(CNN) - The heated Senate race between Democratic Rep. Joe Sestak and Republican Pat Toomey raged in two interviews Tuesday as each candidate blamed the other for the ongoing economic downturn.
The race is locked in a dead heat. A Quinnipiac University poll of Pennsylvania voters conducted last month indicated that race was tied at 43 percent, with 12 percent undecided.
Speaking to CNN's John King, Sestak accused Toomey, a former six-term congressman, of advocating for policies that crippled the U.S. economy.
" … When I came to Congress my first year is when the recession began I was also a damage control officer. Those six months after President Bush left the White House, we lost three million jobs because of the policies he and Congressman Toomey – my opponent – had pursued."
But Toomey argued that tax cuts drive the economy.
"Here's the problem liberal Democrats like my opponent Joe Sestak don't understand - that when you cut taxes you can generate strong economic growth and when you raise them you can really damage economic prospects," Toomey said.
"If we raise taxes now as Joe Sestak advocates – and frankly he's already voted for a number of tax increases - if we have another big one now I'm concerned that it could have a really devastating impact on an already very weak economy."
Toomey was referring to the Bush tax cuts, which are scheduled to expire in January. Democrats want to let the cuts lapse for the top 2 percent of income earners - individuals making more than $200,000 a year and families making more than $250,000.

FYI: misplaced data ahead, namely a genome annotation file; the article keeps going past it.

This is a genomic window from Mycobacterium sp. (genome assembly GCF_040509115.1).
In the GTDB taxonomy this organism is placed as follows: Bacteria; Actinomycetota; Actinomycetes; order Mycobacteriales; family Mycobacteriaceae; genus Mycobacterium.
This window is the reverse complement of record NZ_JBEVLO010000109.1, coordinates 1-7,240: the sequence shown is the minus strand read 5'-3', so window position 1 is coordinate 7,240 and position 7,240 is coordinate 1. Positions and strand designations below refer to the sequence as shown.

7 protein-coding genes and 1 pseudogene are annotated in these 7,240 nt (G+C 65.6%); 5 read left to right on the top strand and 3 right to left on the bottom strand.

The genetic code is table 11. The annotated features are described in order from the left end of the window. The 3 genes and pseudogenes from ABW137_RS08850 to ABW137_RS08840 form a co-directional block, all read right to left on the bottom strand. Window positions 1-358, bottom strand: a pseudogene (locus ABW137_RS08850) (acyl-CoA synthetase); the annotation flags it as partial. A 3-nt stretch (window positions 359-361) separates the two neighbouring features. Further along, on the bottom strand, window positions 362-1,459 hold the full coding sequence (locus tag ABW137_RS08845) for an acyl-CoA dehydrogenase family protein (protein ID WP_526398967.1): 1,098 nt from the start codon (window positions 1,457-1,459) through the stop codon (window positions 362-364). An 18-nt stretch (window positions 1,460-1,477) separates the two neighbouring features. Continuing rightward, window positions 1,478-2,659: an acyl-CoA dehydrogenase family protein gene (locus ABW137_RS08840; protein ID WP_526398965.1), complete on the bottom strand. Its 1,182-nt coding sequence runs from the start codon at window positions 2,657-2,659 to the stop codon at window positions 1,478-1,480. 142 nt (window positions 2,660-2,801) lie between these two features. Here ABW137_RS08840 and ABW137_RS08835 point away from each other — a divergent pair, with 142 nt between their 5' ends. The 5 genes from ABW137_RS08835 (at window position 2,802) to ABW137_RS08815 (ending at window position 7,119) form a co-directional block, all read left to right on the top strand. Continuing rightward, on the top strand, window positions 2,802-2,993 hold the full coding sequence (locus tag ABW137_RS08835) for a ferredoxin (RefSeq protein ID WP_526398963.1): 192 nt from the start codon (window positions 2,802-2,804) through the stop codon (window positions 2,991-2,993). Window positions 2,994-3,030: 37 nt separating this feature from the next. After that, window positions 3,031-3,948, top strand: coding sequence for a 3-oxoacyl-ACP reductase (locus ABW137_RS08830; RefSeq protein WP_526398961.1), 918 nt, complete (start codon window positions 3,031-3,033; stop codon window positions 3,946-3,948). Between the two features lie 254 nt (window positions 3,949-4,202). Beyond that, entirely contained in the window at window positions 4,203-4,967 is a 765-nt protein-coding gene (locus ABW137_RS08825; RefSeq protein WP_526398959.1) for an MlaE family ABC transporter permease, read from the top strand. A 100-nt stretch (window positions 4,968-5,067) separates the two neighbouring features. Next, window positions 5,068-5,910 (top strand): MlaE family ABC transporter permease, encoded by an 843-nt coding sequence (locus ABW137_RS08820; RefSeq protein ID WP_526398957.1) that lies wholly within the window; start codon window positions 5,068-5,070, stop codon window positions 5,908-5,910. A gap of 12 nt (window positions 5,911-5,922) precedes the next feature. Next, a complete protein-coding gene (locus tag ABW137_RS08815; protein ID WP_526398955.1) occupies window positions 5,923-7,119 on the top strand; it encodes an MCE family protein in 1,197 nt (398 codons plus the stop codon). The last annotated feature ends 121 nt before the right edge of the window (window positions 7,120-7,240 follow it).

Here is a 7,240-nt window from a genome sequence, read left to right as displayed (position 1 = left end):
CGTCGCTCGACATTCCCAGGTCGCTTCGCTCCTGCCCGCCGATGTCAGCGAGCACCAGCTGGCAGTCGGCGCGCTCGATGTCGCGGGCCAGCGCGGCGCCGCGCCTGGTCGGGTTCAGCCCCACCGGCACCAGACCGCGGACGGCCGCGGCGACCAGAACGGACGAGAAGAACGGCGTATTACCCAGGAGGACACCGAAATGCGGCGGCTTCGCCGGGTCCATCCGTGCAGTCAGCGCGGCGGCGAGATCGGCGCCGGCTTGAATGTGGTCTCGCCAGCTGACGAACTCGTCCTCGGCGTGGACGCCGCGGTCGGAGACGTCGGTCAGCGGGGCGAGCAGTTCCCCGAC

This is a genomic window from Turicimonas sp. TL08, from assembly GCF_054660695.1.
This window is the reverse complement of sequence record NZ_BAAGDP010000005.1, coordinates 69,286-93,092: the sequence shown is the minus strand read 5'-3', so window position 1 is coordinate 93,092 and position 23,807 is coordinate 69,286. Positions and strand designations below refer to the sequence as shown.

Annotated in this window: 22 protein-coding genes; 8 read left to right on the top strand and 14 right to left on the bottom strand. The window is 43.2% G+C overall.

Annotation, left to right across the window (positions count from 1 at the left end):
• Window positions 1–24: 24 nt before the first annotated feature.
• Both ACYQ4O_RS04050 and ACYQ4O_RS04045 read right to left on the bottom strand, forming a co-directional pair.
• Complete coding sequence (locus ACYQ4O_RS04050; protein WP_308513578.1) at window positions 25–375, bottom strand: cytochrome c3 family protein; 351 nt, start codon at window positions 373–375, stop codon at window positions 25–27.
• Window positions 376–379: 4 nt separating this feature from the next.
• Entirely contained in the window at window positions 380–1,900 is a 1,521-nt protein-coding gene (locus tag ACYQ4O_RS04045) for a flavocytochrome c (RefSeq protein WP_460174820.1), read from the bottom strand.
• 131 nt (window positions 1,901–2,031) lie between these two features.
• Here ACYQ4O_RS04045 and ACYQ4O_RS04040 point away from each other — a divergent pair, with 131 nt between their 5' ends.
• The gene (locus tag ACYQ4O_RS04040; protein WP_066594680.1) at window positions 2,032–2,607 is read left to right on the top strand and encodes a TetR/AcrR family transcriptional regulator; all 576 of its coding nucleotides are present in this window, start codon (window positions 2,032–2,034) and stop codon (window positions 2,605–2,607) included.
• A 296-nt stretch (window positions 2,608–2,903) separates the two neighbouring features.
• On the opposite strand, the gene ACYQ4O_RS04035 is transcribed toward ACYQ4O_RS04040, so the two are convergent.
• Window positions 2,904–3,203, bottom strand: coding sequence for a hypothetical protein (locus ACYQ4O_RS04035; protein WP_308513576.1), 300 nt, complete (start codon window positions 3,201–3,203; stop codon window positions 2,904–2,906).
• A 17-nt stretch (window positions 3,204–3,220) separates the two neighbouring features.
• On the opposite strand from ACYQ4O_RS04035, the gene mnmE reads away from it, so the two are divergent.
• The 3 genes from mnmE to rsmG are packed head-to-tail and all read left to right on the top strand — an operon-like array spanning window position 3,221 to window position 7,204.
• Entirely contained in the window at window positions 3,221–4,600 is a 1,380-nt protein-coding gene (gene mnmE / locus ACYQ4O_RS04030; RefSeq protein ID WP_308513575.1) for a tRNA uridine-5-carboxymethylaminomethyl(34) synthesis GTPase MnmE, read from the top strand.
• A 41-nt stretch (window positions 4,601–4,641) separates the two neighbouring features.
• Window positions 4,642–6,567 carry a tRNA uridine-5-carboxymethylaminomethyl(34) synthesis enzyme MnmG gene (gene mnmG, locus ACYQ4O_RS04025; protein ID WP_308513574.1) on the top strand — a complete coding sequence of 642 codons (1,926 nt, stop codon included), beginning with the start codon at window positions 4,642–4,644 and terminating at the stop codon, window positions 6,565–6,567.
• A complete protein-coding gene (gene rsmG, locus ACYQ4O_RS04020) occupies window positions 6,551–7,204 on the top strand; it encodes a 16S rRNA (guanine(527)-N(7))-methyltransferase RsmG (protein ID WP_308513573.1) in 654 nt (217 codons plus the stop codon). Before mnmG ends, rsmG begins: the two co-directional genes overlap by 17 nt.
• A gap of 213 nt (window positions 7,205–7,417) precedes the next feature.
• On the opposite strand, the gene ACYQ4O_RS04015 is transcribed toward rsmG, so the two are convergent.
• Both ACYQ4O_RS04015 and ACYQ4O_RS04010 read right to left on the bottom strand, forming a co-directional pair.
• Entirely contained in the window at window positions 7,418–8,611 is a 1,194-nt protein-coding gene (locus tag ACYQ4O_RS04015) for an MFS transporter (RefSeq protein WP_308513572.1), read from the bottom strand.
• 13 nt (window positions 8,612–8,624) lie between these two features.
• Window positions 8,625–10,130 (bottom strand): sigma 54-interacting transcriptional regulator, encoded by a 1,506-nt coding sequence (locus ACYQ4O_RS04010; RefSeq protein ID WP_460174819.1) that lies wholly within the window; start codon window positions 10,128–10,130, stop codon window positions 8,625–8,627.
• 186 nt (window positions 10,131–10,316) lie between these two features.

Republicans call it a tax hike; Democrats say the country cannot afford the cuts and argue that the tax cuts contributed to the sharp economic downturn that began near the end of Bush's second term.
Toomey also said he found it "amusing" that former President Bill Clinton was in Pennsylvania Tuesday to campaign for Sestak.
"I have to say I think it's kind of amusing that Joe Sestak doesn't want to be associated with President Obama and Nancy Pelosi – the people whose agenda he's actually voting for and he wants to hearken back to Bill Clinton, who by the way the big accomplishment under the Clinton administration came when Republicans were in control of Congress," Toomey said.
"So if Joe is a big fan of those policies I think the obvious solution is to elect Pat Toomey and other Republicans to congress so that President Obama can have a Republican congress to work with," Toomey added.
Sestak said it was Clinton's economic policies that paved the way for a bustling economy in the late '90s and early 2000s.
"At the end of the day, Pennsylvanians have a lot of common sense and why President Clinton is surely reminding them about a way to approach an economy which created 22 million jobs, and this president today has actually helped caulk the holes of the damage that Congressman Toomey did as he voted for George Bush."